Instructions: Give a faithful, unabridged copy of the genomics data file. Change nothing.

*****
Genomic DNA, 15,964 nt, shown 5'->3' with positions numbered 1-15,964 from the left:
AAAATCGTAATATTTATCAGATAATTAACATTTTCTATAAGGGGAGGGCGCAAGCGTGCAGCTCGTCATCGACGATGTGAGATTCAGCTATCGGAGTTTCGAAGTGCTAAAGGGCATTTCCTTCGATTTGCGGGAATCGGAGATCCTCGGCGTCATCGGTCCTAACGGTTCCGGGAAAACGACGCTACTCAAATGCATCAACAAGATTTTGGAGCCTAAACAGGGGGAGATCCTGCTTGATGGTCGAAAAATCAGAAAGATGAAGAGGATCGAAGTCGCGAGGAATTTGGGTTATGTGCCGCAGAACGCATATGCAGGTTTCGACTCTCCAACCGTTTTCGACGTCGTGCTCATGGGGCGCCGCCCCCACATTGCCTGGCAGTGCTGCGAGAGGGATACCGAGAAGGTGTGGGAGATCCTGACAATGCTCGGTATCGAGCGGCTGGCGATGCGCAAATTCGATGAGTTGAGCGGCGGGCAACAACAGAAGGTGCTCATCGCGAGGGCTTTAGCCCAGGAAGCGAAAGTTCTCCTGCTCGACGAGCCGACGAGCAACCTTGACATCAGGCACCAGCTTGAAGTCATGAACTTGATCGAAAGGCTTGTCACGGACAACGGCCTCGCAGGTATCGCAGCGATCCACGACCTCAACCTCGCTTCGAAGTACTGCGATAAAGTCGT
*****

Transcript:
Genomic DNA, 15,964 nt, shown 5'->3' with positions numbered 1-15,964 from the left:
AAAATCGTAATATTTATCAGATAATTAACATTTTCTATAAGGGGAGGGCGCAAGCGTGCAGCTCGTCATCGACGATGTGAGATTCAGCTATCGGAGTTTCGAAGTGCTAAAGGGCATTTCCTTCGATTTGCGGGAATCGGAGATCCTCGGCGTCATCGGTCCTAACGGTTCCGGGAAAACGACGCTACTCAAATGCATCAACAAGATTTTGGAGCCTAAACAGGGGGAGATCCTGCTTGATGGTCGAAAAATCAGAAAGATGAAGAGGATCGAAGTCGCGAGGAATTTGGGTTATGTGCCGCAGAACGCATATGCAGGTTTCGACTCTCCAACCGTTTTCGACGTCGTGCTCATGGGGCGCCGCCCCCACATTGCCTGGCAGTGCTGCGAGAGGGATACCGAGAAGGTGTGGGAGATCCTGACAATGCTCGGTATCGAGCGGCTGGCGATGCGCAAATTCGATGAGTTGAGCGGCGGGCAACAACAGAAGGTGCTCATCGCGAGGGCTTTAGCCCAGGAAGCGAAAGTTCTCCTGCTCGACGAGCCGACGAGCAACCTTGACATCAGGCACCAGCTTGAAGTCATGAACTTGATCGAAAGGCTTGTCACGGACAACGGCCTCGCAGGTATCGCAGCGATCCACGACCTCAACCTCGCTTCGAAGTACTGCGATAAAGTCGT